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EU foreign policy chief calls for debate on U.S. missile plans

RIA Novosti

29/03/2007 13:31 BRUSSELS, March 29 (RIA Novosti) - The European Union's foreign policy chief said Thursday that EU states should discuss Washington's plans to deploy elements of its missile defense system in Central Europe.

Washington has announced its intention to deploy elements of its missile shield in Poland and the Czech Republic, citing possible threats from Iran or North Korea as a reason for the program, and will soon begin consultations with these countries.

Javier Solana said the EU, which pursues a common foreign and security policy, should discuss the issue in the context of a union.

He said the EU is not a defense alliance or a decision-making platform for defense issues, but suggested it would be useful to think about and discuss the subject in an open and transparent manner.

He also said EU sovereignty should be in harmony with its security interests, and urged all EU countries to state their positions on the issue.

On Wednesday, the Czech government confirmed that it will begin official talks with the U.S. on the deployment of the system on its territory. The negotiations will start as soon as possible, and will last through the end of 2007.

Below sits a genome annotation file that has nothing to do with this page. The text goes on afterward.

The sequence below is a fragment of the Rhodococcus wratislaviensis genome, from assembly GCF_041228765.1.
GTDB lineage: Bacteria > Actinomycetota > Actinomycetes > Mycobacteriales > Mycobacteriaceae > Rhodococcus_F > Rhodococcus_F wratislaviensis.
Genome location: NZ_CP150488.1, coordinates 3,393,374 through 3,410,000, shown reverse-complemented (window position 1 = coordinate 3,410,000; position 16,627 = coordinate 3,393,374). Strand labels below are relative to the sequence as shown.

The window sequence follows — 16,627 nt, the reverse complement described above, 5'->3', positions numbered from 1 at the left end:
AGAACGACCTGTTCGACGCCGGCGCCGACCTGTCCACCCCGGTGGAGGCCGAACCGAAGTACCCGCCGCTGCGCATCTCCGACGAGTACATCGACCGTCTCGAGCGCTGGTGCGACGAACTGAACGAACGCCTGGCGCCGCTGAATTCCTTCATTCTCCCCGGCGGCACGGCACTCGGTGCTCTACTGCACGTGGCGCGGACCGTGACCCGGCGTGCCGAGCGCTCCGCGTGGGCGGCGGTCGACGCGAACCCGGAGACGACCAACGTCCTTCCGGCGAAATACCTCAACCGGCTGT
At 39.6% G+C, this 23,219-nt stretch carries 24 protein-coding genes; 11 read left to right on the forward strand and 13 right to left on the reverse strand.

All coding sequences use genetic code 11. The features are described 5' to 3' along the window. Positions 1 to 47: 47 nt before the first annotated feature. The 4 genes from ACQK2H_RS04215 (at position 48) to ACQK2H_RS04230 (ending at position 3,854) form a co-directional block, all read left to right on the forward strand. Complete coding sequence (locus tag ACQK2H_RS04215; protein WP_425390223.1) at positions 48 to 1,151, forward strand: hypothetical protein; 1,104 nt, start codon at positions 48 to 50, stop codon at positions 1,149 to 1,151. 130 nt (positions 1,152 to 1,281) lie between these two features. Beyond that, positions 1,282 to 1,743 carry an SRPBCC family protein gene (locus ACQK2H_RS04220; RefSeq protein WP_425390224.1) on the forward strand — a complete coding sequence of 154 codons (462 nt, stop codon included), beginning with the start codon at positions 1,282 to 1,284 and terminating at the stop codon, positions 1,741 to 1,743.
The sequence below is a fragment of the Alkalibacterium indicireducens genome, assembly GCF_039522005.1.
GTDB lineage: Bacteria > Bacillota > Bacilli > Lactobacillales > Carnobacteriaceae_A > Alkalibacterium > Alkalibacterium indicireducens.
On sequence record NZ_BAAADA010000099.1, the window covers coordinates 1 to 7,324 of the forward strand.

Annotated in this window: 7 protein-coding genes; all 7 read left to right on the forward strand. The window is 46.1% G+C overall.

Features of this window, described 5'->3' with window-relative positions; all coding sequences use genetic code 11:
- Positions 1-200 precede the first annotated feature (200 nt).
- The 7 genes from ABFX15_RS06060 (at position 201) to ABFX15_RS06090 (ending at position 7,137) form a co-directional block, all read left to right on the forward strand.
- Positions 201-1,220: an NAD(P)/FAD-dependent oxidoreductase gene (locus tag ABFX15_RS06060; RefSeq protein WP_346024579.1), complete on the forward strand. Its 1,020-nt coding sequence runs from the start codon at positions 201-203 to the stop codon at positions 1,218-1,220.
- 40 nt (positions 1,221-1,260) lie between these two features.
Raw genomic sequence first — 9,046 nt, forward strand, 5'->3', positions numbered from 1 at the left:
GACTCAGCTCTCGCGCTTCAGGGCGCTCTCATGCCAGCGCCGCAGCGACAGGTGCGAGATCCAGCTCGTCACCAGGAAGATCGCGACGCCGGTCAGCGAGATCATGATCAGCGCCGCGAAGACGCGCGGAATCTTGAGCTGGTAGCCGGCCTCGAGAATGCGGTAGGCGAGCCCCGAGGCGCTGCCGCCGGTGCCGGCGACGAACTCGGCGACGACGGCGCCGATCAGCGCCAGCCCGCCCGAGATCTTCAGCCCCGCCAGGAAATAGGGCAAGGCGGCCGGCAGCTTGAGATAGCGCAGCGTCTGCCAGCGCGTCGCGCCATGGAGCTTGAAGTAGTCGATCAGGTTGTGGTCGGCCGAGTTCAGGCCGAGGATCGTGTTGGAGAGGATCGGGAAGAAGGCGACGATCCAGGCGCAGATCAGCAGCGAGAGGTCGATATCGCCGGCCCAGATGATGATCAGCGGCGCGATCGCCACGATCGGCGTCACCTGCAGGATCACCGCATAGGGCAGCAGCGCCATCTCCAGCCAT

Czech Prime Minister Mirek Topolanek spoke out in support of the initiative, saying it met his country's national interests and would reinforce its defense capabilities and raise the security of the country and of Europe as a whole.

The opposition has demanded a referendum to decide the issue.

Polish Prime Minister Jaroslaw Kaczynski said elements of the U.S. missile shield in Poland would guarantee that the country is no longer under Moscow's influence.

Russia sees the prospective deployment as a threat to its own national security, and fears the base may trigger a new arms race.

U.S. plans to deploy elements of the missile shield in Central Europe are expected to cost $1.6 billion over the next five years. The program will later be expanded to include sea-based missiles and space-based missile tracking systems.

U.S. Deputy Assistant Defense Secretary Brian Green regretted Russia's refusal to accept the missile shield, but promised to inform Moscow about progress in the program and to look into opportunities for future cooperation on the issue.

Some European Union officials, including German Chancellor Angela Merkel, have called on the U.S. to harmonize its missile defense program with NATO.

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